Many adopting couples have found incredible support through family, friends, churches, and even social media services, such as Gofundme. That support often culminates with the official adoption, or when the child is brought into their new home. The need for support carries on well past that day though. The support needs for adopting parents may be financial, but often the more significant needs are more social and transitional in nature.
Issues Adoptive Parents May Encounter
The first post-adoption challenge a parent will face is the grief of their child, trying to transition from one home and family into their new one. Whether they are infants or not, there will be sleepless nights for parents and children together, and there will be many children who just do not understand why. Adopting parents will grieve as well, getting past expectations their new child will not live up to. Most of these are unrealistic hopes that need to be put away anyway, but it still a kind of grief and this is when it happens.
The other issue newly adopted children face is learning to trust and to build new attachments to their new parents. If they have been taken from a previous home, it can be difficult for them to understand how and why to trust new parents. In older children, it may not make sense why they can keep attachments (in various degrees) to other family members they have but may spend less time with since the new adoption.
Changes in Support at Different Ages
In the early stages of their life, adopted children will have to deal with the effects of any traumatic abuse or neglect that they may have experienced. This will affect their behavior, emotions, and ways of coping with stress. They may also have developmental delays or health issues that will appear during these first years. These issues all can make the new parents feel like they are working with challenges created by others and cleaning up someone else’s mess. The sentiment, both somewhat unfair and yet true, may only make the parents feel guilty for feeling that way. They will need support to weather these difficult times.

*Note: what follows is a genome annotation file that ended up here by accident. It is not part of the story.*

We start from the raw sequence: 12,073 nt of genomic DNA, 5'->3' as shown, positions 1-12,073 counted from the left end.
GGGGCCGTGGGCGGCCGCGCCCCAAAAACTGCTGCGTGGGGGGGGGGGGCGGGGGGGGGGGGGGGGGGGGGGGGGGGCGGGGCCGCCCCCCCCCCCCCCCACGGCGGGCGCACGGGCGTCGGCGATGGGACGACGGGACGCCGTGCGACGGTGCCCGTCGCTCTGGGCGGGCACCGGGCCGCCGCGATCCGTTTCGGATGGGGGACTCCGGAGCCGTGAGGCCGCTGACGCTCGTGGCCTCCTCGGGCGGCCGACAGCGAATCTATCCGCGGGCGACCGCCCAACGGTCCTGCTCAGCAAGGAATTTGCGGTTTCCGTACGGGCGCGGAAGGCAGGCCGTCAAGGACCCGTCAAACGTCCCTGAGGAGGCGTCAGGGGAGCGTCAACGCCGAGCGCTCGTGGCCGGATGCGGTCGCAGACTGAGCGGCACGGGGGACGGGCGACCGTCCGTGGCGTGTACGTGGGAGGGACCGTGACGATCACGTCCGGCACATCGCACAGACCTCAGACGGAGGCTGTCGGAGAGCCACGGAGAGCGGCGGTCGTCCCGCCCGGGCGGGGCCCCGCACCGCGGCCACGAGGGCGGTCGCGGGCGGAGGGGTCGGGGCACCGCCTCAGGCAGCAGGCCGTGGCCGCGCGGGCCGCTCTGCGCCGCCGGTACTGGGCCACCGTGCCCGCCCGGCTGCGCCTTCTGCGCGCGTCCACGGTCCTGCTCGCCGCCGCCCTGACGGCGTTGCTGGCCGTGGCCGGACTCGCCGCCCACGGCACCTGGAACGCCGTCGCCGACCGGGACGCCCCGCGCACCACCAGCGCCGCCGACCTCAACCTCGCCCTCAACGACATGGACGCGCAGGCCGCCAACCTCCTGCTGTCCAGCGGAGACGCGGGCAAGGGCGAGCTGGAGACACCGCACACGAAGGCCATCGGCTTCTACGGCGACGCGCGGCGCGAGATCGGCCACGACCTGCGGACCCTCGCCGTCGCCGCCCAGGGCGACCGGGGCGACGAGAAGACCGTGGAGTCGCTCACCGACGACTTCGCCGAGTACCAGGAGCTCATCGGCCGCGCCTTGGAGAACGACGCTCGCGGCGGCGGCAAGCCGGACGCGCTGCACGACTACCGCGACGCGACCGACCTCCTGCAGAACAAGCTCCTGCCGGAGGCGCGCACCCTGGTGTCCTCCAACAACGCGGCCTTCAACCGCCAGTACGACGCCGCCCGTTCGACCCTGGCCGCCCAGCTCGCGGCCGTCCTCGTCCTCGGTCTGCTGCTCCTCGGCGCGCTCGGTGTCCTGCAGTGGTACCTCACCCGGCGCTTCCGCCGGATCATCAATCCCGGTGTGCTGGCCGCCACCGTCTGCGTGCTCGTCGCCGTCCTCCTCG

Some other important events that invite additional support for adopting families are birthdays, anniversaries, holidays like Mother’s Day or Father’s Day, school projects where children are asked to present about their “family tree”, the birth or adoption of additional children, contact (especially when unexpected) with a member of the child’s former or other family, and death in the family. These are all relatively normal events in the lives of birth children but which require extra support for adoptive families.
Where can that support be found? There are many support groups for adoptive parents, children, and youth. Some meet in person, while others can be accessed online. These include National Foster Care & Adoption Directory, North American Council on Adoptable Children, FosterClub, Foster Care Alumni of America, AdoptUSKids, and NACAC. You can find additional resources with the Rainbow Kids Adoption Calendar and PACT (www.pactadopt.org)
It is also important to have a circle of family and friends who can offer support to the family in question whenever possible. Whether it’s just offering to lend an ear or something more concrete, like watching the kids so the parents can have some alone time, support from those close to the family is vital.